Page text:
Saudi golf clubs play through CFIUS hazards

NEW YORK, July 14 (Reuters Breakingviews) – The sport of golf is waiting to grill in the summer. US congressional lawmakers probed PGA Tour officials on Tuesday this week about the group’s ties to a rival golf tournament owned by Saudi Arabia. But the country’s public investment fund already has large stakes elsewhere in the United States. Within the framework of the country’s review of foreign investments, these deals technically carry greater risk. Saudi’s cash infusion into a favorite American hobby will test a new frontier – soft power.

The drama surrounding golf is tailor-made for the latest chapter. For years, the sport quietly suffered as younger generations spent more free time on screens and a move into American cities drew the next generation away from the suburbs. The political zeitgeist also went against the sport. Golf was often played at country clubs and they were exclusive. For example, Augusta National Golf Club, where The Masters is played, only invited its first female members in 2012, when it asked former Secretary of State Condoleezza Rice and South Carolina financier Darla Moore.

Covid-19 started to reverse the negative golf trend, but still some big American stars were motivated to look elsewhere to cash in on their years of undervalued success. Enter the Saudis, who launched an upstart golf tournament last year, LIV Golf, competing with the US-based PGA Tour and its European counterpart DTP. With its deep pockets — PIF has approximately $700 billion in assets under management — LIV Golf lured top players such as Phil Mickelson and Brooks Koepka away from the PGA, starting an expensive, bitter feud that resulted in lawsuits. The announcement of the agreement on June 6 was something of a surprise truce. The PGA and DTP entered into a partnership to create a new joint venture with LIV Golf.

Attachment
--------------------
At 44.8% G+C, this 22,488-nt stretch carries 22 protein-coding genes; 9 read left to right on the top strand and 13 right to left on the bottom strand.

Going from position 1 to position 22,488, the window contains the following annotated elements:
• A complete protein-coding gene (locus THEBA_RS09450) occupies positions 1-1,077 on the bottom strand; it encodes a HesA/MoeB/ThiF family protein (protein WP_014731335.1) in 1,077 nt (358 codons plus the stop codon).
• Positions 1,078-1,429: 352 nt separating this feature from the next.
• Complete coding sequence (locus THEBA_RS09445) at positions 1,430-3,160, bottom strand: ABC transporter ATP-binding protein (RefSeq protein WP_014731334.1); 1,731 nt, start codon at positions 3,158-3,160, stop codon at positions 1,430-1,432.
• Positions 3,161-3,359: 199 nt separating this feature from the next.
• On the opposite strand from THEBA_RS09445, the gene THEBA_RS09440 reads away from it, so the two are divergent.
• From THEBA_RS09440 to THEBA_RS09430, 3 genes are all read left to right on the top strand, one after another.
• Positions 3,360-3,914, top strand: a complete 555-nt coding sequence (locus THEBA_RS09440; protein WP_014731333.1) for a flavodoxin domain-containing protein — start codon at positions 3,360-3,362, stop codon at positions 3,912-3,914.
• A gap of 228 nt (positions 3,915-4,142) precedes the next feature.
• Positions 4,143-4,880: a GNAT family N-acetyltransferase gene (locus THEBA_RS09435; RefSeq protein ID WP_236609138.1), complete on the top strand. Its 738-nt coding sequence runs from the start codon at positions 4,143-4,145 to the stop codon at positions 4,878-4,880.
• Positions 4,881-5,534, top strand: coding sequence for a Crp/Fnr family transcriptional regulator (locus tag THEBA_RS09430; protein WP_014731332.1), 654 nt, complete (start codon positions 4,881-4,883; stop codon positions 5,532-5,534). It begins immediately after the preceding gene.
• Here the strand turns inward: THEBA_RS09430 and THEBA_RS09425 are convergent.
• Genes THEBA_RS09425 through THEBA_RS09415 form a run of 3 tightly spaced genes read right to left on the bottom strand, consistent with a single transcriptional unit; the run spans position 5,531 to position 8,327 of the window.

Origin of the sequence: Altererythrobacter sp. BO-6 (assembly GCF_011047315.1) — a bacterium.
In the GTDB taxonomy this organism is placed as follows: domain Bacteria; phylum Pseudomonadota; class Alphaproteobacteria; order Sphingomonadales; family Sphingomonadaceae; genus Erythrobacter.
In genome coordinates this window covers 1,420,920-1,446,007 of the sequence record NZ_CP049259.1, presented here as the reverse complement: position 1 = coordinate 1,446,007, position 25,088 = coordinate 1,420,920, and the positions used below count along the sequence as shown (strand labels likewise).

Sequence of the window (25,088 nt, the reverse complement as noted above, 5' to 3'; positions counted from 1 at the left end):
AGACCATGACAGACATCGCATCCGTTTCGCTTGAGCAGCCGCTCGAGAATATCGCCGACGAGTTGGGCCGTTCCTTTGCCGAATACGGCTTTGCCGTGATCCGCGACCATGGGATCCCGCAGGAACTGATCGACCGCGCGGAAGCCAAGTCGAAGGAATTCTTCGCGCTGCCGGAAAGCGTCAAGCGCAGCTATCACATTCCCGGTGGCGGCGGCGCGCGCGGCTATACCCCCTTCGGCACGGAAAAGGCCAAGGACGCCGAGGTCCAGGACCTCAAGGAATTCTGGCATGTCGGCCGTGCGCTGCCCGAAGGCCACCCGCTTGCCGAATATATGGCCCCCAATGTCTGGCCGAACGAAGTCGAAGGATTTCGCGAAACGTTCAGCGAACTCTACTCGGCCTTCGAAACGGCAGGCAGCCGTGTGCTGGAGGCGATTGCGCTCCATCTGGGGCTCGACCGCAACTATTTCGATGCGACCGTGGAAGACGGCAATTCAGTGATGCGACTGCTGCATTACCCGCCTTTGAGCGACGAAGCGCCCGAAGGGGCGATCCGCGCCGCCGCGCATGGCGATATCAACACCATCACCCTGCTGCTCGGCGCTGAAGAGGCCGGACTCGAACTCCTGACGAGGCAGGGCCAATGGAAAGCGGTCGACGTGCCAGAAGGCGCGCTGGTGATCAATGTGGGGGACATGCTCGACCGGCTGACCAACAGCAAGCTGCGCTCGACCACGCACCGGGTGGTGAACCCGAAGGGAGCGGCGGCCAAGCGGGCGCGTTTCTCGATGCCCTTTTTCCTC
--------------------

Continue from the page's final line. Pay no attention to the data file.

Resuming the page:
The unnamed for-profit entity combines the licensing and marketing agreements for PGA, DTP and LIV Golf and will be jointly owned by the three groups. The PGA, which will remain a non-profit, will have a majority stake in the company. PIF, meanwhile, will initially be the exclusive investor pouring over $1 billion into the new establishment. The full board is yet to be finalised, but for now it will be chaired by PIF Governor Yasir Al-Rumayyan with an executive committee comprising three other PGA-affiliated officials. They include Ed Herlihy, a partner with proxy fight and takeover expertise at the law firm Wachtell, Lipton, Rosen & Katz. Even if PIF’s investments grow, the Saudis will remain in the minority, according to a version of the deal reviewed by Breakingviews.

The event has not gone down well with several influential Americans. Former AT&T (TN) CEO Randall Stephenson quit as director of the PGA Tour Policy Board on Saturday, citing that he could not “objectively evaluate or in good conscience support” the deal with the PIF especially given the US intelligence report on the 2018 killing of journalist Jamal Khashoggi by Saudi agents. US lawmakers took a similar stance, nervous that a “brutal repressive regime” — as Sen. Richard Blumenthal said during Tuesday’s congressional hearing — “may buy influence” and take over a “beloved American institution.”